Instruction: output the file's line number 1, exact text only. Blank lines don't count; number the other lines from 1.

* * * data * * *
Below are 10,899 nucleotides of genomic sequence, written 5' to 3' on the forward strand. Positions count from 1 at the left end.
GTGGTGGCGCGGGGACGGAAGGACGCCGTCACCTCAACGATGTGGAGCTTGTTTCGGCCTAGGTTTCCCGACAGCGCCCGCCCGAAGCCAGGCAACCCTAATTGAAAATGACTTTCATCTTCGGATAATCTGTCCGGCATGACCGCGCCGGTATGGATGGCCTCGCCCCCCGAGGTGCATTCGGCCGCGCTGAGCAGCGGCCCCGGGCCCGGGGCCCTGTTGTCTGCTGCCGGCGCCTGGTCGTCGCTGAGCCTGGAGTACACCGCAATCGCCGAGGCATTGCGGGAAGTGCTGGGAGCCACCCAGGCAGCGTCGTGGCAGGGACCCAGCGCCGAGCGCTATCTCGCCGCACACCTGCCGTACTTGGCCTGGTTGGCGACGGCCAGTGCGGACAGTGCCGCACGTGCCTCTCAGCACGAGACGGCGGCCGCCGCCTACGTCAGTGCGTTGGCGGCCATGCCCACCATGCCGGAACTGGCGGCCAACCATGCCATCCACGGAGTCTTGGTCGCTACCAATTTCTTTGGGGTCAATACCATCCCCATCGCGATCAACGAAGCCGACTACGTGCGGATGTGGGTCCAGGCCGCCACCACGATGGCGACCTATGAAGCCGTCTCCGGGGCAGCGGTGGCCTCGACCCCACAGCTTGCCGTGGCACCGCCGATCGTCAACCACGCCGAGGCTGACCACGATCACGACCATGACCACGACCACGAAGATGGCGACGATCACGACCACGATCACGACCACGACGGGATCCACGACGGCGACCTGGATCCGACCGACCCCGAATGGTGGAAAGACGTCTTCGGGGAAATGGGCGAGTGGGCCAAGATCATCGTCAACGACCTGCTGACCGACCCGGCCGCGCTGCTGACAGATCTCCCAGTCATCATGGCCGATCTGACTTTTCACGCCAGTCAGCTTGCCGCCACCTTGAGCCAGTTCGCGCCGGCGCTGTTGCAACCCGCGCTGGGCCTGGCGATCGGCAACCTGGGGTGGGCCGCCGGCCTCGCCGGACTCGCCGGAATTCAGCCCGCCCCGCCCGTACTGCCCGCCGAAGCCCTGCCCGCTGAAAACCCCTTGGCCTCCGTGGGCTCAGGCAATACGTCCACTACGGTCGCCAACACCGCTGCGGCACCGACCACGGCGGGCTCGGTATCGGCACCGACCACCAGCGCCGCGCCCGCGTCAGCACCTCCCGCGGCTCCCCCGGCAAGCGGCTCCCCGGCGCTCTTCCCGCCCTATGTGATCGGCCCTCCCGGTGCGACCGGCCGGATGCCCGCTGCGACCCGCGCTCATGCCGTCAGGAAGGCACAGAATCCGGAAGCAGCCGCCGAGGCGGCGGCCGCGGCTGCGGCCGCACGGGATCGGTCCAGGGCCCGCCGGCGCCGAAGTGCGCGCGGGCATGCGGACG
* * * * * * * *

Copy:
Below are 10,899 nucleotides of genomic sequence, written 5' to 3' on the forward strand. Positions count from 1 at the left end.